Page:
New GMU professor Rethinking Native American History

Professor Genetin-Pilawa joined the faculty last year, but has been on fellowships at the Kluge Center of the Library of Congress and at the Smithsonian's National Museum of the American Indian.  He is the author of Crooked Paths to Allotment: The Fight over Federal Indian Policy after the Civil War (UNC Press, 2012), and the co-editor of Beyond Two Worlds: Critical Conversations on Language and Power in Native North America (SUNY Press, 2014). Students on the Civil War may be especially interested in his research on Ely Parker, the Seneca Indian who wrote the the terms of Lee's surrender at Appomattox. 


At the beginning of the semester, which coincides with the beginning of the NFL season, Genetin-Pilawa says he will bring news articles and blog posts for discussions about the Washington Football team's logo and team name and to help students connect the past and present.

“I want the classroom to be a safe space where students feel comfortable to express their ideas and learn from one another,” Genetin-Pilawa says.

The undergraduate course is a lecture and discussion format, while the graduate course will include some hands-on site visits to places in Washington, D.C.

Genetin-Pilawa said the Washington NFL team argument is not just a product of modern advancements in communication; native people have been arguing against inaccurate and offensive imagery since the early 1800s.

“I want the students to think about the way in which museums have portrayed and exhibited culture, particularly native culture,” he says.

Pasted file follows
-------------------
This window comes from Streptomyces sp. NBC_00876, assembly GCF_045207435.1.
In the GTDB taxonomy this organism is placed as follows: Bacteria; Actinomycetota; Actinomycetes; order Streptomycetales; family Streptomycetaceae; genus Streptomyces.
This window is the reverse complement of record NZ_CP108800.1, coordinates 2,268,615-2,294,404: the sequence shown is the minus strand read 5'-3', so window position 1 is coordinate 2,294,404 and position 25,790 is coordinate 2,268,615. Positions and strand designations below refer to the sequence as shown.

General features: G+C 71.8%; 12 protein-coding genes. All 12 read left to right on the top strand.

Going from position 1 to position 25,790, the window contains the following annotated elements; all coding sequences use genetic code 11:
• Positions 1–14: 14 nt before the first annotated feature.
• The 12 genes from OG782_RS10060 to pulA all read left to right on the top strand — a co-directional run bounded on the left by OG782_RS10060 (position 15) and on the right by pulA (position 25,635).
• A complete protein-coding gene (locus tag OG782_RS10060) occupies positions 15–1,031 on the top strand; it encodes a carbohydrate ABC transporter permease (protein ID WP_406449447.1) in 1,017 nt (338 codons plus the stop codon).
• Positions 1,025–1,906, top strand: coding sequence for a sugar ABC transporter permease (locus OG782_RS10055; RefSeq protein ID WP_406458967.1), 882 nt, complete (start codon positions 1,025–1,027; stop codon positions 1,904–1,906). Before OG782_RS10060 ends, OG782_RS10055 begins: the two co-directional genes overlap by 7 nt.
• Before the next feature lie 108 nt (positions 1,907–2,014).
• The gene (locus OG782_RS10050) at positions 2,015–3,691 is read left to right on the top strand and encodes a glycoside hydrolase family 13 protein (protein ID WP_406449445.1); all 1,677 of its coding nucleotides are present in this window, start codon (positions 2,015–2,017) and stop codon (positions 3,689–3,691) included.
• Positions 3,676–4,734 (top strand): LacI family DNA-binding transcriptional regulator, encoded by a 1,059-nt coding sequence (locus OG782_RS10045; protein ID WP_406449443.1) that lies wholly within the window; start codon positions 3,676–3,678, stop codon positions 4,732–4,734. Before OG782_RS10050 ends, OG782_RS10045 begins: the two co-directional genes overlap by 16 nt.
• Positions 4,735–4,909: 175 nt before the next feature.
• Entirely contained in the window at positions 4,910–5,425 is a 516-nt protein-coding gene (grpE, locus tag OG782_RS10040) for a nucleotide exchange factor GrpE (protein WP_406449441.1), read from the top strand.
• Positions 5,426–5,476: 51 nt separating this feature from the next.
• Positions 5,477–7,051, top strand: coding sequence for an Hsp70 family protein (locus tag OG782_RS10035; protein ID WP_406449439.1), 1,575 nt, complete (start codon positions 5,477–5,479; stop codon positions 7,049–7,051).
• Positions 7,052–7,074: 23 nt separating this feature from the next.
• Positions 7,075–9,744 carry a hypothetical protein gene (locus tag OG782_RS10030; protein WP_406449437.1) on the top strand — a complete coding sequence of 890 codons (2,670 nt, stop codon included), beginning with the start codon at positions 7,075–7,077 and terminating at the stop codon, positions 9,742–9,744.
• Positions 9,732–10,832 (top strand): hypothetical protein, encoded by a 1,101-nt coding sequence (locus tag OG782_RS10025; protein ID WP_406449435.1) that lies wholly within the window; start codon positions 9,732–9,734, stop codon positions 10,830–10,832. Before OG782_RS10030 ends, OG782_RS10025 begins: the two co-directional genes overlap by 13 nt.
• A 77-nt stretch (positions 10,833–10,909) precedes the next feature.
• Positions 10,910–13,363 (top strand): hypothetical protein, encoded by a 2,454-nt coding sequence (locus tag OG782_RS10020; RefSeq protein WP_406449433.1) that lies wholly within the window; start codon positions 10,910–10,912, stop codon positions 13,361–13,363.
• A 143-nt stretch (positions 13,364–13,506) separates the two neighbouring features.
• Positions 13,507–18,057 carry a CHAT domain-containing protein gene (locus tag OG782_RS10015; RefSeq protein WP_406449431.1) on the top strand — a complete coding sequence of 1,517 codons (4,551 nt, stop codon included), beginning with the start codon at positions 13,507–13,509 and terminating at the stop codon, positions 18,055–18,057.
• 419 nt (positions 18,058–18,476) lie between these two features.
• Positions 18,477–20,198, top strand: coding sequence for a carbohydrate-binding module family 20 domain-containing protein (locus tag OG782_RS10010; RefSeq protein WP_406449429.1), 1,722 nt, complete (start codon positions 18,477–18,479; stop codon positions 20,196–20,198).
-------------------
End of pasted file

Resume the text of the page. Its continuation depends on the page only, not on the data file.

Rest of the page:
Many of the Native American history exhibits depicted in museums were created in the 19th century and early 20th century, he said.

Mason’s proximity to Washington, D.C., is an advantage not just for him, but for students.

“Students can hop on the Metro and be [in Washington] in 40 minutes instead of just reading about it,” he said, noting that there is native imagery all over the city. He is at work on a book about the native histories of the Capital City. The Capitol Building alone has dozens of representations of native people.

Walk in DuPont Circle on Q Street toward Georgetown and you walk across a bridge adorned with dozens of Indian busts, he said. Some of the city’s imagery it is honorable, and some of it isn’t.

Many are images of assimilation, subjugation and the violence experienced by Native Americans in the 18th and 19thcenturies, Genetin-Pilawa said.

Genetin-Pilawa is at work on a book that discusses the multiple ways Native Americans appear in and affect the Washington landscape: as pre-colonial residents, as political actors, lobbyists, and elected officials; and in symbolic representations in public and private art.